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IDB / Involuntarily Denied Boarding on AA & Compensation (master thread)

IDB / Involuntarily Denied Boarding on AA & Compensation (master thread)

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Old Feb 25, 19, 1:28 pm   -   Wikipost
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IDB / Involuntarily Denied Boarding on AA & Compensation


NOTE: See AA Bump Rates; compensation for VDB / Voluntary Denied Boarding (consolidated) for VOLUNTARY denied boarding.

Passengers involuntarily denied boarding on AA are denied usually after calls for volunteers to accept vouchers (and occasionally variable other benefits), usually beginning at $200 or $300 but possibly going significantly higher, depending on passenger response. See more below, from AA Conditions of Carriage.

Link to AA Conditions of Carriage, "Oversales"

"DBC" (involuntarily) denied boarding compensation is governed in the USA by "14 CFR 250.5 - Amount of denied boarding compensation for passengers denied boarding involuntarily".

Link to CFR §250.5

CFR §250.2b Carriers to request volunteers for denied boarding.

(a) In the event of an oversold flight, every carrier shall request volunteers for denied boarding before using any other boarding priority. A “volunteer” is a person who responds to the carrier's request for volunteers and who willingly accepts the carriers' offer of compensation, in any amount, in exchange for relinquishing the confirmed reserved space. Any other passenger denied boarding is considered for purposes of this part to have been denied boarding involuntarily, even if that passenger accepts the denied boarding compensation.

(b) Every carrier shall advise each passenger solicited to volunteer for denied boarding, no later than the time the carrier solicits that passenger to volunteer, whether he or she is in danger of being involuntarily denied boarding and, if so, the compensation the carrier is obligated to pay if the passenger is involuntarily denied boarding. If an insufficient number of volunteers come forward, the carrier may deny boarding to other passengers in accordance with its boarding priority rules.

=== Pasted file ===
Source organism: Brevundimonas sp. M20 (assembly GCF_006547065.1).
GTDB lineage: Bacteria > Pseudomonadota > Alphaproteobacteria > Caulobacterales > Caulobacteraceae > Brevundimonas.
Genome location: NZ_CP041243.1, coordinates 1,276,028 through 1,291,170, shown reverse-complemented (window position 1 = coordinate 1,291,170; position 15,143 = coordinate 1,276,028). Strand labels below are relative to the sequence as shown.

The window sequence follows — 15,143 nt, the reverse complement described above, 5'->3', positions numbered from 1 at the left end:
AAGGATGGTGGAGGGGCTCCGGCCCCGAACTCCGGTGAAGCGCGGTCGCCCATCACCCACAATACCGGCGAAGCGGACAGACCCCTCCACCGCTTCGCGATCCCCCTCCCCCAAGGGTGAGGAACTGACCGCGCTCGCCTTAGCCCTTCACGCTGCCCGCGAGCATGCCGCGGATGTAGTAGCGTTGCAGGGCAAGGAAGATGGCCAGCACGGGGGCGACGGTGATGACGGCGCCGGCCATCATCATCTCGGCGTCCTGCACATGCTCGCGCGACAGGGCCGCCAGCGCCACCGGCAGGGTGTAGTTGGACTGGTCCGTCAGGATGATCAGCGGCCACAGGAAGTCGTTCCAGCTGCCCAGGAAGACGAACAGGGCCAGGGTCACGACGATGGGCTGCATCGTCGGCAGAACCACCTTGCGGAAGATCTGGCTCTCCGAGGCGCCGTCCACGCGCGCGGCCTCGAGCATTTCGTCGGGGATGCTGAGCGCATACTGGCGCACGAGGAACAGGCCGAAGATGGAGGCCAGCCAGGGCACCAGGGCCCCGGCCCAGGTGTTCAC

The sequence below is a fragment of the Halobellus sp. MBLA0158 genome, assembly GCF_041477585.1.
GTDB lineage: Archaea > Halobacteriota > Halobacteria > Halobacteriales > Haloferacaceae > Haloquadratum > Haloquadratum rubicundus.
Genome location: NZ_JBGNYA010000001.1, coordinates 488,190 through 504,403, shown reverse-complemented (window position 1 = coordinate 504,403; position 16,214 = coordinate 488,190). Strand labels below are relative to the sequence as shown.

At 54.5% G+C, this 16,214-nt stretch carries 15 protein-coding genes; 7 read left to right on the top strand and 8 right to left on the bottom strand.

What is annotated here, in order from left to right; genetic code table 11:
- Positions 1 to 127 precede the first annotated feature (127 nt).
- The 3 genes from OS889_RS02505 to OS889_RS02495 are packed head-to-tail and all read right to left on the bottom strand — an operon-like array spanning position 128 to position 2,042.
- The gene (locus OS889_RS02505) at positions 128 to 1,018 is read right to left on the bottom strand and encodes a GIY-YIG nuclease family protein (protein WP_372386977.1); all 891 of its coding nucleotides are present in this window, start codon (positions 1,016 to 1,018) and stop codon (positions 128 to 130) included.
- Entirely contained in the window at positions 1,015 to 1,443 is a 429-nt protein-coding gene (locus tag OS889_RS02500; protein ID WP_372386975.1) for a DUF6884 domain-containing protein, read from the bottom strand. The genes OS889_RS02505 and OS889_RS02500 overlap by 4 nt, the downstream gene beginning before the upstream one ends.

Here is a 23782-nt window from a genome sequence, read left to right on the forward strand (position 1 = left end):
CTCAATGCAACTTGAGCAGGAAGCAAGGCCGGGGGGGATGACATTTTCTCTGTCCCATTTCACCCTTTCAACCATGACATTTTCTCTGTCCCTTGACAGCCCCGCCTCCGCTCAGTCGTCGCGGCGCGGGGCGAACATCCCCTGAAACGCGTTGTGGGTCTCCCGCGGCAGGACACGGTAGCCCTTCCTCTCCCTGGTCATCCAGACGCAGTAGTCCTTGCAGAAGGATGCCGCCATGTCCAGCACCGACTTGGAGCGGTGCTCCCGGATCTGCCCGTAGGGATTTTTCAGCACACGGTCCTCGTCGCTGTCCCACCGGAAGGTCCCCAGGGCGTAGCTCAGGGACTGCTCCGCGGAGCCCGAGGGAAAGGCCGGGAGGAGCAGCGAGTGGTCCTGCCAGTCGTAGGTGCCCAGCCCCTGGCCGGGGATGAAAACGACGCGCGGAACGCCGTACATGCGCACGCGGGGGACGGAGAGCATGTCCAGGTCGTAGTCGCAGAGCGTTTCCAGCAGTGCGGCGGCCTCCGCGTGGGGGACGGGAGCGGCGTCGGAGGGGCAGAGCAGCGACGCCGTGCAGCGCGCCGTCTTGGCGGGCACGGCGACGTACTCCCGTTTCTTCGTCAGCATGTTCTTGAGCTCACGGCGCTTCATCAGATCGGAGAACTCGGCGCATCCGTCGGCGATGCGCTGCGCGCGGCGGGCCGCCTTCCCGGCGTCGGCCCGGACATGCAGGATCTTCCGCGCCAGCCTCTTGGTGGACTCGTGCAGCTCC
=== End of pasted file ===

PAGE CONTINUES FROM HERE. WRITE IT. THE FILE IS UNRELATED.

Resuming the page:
14 CFR §250.9 Written explanation of denied boarding compensation and boarding priorities, and verbal notification of denied boarding compensation.

(a) Every carrier shall furnish passengers who are denied boarding involuntarily from flights on which they hold confirmed reserved space immediately after the denied boarding occurs, a written statement explaining the terms, conditions, and limitations of denied boarding compensation, and describing the carriers' boarding priority rules and criteria. The carrier shall also furnish the statement to any person upon request at all airport ticket selling positions which are in the charge of a person employed exclusively by the carrier, or by it jointly with another person or persons, and at all boarding locations being used by the carrier.
Link to US Dept. of Transportation Aviation Consumer Protection Division's "Fly-Rights - A Consumer Guide to Air Travel" section on Overbooking

In the European Union, EC261/2004 governs denied boarding compensation.

Link to EC261 / EC 261/2004 complaints and AA (master thread)

On American Airlines, you are sometimes ineligible for IDB as allowed by the USDOT:

Code:
If a flight is oversold (more passengers hold confirmed reservations than 
 there are seats available), no one may be denied boarding against his or her will 
 until airline personnel first ask for volunteers who will give up their reservation 
 willingly, in exchange for compensation of the airline’s choosing. If there are not 
 enough volunteers, other passengers may be denied boarding involuntarily in 
 accordance with the following boarding priority of American. In such events, 
 American will usually deny boarding based upon check-in time, but we may also 
 consider factors such as severe hardships, fare paid, and status within the 
 AAdvantage® program.
 
 If you are denied boarding involuntarily, you are entitled to a payment of 
 ‘‘denied boarding compensation’’ from the airline unless:
 
 - You have not fully complied with the airline’s ticketing, check-in and 
 reconfirmation requirements, or you are not acceptable for transportation 
 under the airline’s usual rules and practices; or
 
 - You are denied boarding because the flight is canceled; or
 
 You are denied boarding because a smaller capacity aircraft was substituted 
 for safety or operational reasons; or
 
 - On a flight operated with an aircraft having 60 or fewer seats, you are denied